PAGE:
The quality of geometric operations on images or volumes is very relevant in the context of biomedical data analysis. For example, the comparison of images taken with two different conditions requires that the geometric operation that aligns one with the other be high-quality in order to allow a detailed analysis of their differences. That is to say, it is not enough that the geometric alignment be correctly specified; it is also crucial that it be correctly performed. Typical instances of that class of problems involve functional magnetic resonance imaging (fMRI), where the relative amplitude of the difference between two conditions (e.g., active vs inactive) is very small. High quality (fidelity to the original) is also a desirable trait in common display operations such as the reslicing of anisotropic data or the change of scale and orientation of many pictorial representations. Typically, a physician will request that rotating or zooming (magnifying) a region of interest of an image introduce no spurious features, while keeping all the minute details he might be interested in.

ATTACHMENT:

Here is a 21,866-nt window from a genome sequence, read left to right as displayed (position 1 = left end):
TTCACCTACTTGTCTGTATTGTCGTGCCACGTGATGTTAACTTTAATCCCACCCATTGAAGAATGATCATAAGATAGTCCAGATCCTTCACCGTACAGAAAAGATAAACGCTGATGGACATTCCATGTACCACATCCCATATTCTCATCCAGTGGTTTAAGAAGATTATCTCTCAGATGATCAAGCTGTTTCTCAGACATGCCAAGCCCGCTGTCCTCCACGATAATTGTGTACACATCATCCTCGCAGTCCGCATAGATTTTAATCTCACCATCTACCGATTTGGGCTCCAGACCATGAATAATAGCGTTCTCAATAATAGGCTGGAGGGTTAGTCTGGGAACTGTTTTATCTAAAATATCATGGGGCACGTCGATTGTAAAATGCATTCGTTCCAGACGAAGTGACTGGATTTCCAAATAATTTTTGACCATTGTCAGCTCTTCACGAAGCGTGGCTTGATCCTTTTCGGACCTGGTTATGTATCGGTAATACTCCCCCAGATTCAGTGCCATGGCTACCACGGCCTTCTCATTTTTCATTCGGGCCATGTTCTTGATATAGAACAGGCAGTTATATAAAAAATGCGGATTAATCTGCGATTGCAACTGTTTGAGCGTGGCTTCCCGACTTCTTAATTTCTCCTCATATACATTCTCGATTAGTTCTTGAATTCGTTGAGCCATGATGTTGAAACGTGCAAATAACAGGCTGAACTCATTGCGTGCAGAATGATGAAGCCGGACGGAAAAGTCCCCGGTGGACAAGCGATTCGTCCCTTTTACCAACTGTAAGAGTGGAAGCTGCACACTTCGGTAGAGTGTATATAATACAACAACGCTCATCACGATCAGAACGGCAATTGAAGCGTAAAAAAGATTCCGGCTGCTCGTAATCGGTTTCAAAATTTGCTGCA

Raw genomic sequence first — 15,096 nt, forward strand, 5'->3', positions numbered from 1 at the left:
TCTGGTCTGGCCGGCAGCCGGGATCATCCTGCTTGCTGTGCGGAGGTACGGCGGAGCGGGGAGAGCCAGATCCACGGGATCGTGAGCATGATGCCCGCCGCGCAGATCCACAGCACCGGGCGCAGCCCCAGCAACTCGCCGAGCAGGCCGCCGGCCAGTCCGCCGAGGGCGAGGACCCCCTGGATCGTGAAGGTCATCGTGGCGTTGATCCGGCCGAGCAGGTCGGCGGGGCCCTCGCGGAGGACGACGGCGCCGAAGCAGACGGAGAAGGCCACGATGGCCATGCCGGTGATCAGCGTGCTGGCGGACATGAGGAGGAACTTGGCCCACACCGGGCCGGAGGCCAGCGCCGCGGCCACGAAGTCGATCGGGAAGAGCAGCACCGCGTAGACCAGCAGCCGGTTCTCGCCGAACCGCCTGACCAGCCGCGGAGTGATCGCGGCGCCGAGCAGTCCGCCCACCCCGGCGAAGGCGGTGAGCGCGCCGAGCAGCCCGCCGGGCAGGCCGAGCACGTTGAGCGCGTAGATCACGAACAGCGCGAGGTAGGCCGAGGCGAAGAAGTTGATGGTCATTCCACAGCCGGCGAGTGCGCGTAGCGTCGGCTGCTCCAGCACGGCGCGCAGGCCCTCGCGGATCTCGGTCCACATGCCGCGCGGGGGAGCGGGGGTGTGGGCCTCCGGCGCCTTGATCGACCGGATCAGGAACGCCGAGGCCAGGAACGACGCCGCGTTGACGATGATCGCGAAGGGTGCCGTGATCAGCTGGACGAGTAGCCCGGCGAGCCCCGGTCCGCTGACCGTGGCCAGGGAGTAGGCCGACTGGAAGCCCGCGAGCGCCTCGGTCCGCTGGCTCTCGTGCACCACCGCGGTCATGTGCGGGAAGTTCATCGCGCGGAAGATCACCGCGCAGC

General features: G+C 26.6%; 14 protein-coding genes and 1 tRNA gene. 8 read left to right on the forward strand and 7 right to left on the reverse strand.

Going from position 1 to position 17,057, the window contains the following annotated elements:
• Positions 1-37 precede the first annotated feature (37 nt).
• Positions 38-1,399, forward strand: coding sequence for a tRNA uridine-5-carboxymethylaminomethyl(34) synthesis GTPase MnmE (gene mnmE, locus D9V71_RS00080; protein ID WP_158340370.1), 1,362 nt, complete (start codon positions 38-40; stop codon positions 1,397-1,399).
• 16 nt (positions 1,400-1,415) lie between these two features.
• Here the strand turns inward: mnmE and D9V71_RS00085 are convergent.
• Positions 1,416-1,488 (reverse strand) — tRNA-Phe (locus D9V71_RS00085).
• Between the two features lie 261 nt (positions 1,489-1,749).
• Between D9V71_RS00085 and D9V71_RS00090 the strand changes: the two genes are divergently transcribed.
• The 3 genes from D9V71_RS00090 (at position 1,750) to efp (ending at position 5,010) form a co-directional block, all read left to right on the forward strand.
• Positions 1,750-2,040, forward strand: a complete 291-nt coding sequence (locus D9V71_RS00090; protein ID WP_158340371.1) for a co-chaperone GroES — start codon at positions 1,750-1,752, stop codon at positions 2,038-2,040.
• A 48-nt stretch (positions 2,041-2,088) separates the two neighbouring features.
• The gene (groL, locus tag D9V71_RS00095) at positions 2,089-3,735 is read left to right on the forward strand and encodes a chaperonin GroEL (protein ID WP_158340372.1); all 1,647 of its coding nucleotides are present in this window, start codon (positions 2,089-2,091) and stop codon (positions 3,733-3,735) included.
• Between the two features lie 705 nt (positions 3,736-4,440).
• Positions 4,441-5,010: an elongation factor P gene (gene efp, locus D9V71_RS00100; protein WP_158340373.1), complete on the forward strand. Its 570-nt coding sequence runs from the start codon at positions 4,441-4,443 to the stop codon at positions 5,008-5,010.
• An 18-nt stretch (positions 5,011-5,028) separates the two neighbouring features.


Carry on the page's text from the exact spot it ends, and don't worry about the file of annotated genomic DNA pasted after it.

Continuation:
The price to pay for high-quality interpolation is computa tion time. For this reason, it is important to select a synthesis function that offers the best trade-off. There are several aspects to consider. The most important deals with the support of or which is a measure of the interval in which we have that ^(x) ^ 0. The larger the support, the longer the computation time. Another important aspect is the quality of approximation inherent in the synthesis function. Often, the larger the support, the better the quality; but it should be noted that the quality of synthesis functions with identical support may vary. Other aspects involve the ease of analytical manipulation (when useful), the ease of computation, and the efficiency of the determination of the coefficients ck when ^ is used instead of Pinr
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